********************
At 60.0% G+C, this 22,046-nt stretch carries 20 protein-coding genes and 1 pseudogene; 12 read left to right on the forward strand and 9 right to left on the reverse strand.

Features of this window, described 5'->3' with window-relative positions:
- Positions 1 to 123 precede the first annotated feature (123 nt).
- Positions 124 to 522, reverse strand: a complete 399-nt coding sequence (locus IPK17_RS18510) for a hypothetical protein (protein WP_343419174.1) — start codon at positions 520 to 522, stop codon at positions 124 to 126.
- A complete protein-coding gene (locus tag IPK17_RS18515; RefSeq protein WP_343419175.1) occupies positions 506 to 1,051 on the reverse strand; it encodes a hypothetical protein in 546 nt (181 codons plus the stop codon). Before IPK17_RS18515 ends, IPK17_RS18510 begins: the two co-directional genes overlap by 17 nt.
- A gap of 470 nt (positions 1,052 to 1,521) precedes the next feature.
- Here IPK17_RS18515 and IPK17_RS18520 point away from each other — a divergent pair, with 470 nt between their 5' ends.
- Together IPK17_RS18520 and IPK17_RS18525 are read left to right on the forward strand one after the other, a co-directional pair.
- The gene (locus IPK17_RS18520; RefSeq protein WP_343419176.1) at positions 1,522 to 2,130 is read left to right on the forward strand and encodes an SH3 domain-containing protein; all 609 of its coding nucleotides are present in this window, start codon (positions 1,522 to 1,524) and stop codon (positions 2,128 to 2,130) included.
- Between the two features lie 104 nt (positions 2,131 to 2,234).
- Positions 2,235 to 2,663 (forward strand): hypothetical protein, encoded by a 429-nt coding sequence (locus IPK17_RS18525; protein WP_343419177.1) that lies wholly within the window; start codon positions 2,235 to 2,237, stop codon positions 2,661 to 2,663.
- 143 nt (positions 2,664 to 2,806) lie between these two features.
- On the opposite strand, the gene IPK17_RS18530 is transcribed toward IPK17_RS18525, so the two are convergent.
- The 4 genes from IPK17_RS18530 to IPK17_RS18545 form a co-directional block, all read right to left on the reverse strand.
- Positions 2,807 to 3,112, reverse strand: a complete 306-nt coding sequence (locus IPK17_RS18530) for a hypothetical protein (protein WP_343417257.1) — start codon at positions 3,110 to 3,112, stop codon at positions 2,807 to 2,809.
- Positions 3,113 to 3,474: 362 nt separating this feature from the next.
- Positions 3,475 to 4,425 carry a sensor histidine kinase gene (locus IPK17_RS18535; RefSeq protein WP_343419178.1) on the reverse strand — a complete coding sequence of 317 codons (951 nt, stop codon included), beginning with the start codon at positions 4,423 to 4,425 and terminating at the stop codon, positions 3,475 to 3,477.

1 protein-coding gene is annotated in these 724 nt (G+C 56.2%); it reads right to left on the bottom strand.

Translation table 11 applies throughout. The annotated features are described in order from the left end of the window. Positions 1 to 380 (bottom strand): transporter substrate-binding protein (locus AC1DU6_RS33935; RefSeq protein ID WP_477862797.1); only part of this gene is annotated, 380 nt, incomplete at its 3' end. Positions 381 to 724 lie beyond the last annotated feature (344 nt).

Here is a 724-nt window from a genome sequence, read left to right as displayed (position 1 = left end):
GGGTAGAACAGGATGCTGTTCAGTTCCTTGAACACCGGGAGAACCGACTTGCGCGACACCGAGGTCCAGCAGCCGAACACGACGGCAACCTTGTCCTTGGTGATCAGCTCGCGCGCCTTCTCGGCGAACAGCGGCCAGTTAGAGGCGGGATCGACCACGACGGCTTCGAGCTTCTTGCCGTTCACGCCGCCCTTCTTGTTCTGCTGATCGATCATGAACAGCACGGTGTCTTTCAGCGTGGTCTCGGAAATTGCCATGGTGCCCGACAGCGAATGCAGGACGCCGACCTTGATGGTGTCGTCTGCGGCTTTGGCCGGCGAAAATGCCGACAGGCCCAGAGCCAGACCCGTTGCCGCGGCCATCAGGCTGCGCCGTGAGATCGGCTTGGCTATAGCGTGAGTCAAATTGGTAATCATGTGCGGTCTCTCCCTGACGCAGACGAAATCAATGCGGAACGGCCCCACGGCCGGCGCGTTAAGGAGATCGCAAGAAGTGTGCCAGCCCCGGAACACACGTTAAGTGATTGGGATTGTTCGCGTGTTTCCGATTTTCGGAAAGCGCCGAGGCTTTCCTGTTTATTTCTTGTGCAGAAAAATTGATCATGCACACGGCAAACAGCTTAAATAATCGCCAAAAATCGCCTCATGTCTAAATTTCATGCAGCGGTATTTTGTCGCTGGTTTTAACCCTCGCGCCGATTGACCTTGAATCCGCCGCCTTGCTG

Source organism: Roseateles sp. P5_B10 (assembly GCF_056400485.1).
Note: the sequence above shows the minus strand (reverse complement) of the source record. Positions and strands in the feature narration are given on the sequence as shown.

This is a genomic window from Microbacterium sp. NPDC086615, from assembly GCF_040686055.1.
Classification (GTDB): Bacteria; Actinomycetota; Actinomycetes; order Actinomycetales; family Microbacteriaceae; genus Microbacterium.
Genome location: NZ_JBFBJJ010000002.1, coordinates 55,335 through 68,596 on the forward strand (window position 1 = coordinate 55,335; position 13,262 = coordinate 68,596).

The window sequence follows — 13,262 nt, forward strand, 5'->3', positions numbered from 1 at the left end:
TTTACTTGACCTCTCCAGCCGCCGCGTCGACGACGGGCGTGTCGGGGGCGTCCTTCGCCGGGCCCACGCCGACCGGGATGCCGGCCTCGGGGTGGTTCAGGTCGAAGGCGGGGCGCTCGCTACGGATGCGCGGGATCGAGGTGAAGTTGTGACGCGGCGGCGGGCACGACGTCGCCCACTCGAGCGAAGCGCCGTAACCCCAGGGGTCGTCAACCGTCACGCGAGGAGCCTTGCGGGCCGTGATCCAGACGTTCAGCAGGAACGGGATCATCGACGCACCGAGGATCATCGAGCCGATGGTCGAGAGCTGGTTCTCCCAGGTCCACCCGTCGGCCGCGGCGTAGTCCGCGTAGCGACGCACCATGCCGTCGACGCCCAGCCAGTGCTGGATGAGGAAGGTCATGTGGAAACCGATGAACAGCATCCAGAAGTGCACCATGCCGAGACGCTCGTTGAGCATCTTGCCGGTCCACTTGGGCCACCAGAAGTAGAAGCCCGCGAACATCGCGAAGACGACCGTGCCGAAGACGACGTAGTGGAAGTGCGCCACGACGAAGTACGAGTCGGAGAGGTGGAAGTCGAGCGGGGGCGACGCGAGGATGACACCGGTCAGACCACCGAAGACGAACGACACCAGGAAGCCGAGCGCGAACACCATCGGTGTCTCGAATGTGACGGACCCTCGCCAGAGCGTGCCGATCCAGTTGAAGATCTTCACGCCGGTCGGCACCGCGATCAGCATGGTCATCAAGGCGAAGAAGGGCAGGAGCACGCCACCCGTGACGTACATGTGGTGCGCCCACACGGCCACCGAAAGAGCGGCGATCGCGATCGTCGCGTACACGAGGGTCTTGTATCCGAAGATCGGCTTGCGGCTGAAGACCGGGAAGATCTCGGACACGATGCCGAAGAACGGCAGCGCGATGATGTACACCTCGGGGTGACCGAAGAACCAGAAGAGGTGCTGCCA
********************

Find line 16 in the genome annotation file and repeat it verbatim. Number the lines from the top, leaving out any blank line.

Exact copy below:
- Positions 3,113 to 3,474: 362 nt separating this feature from the next.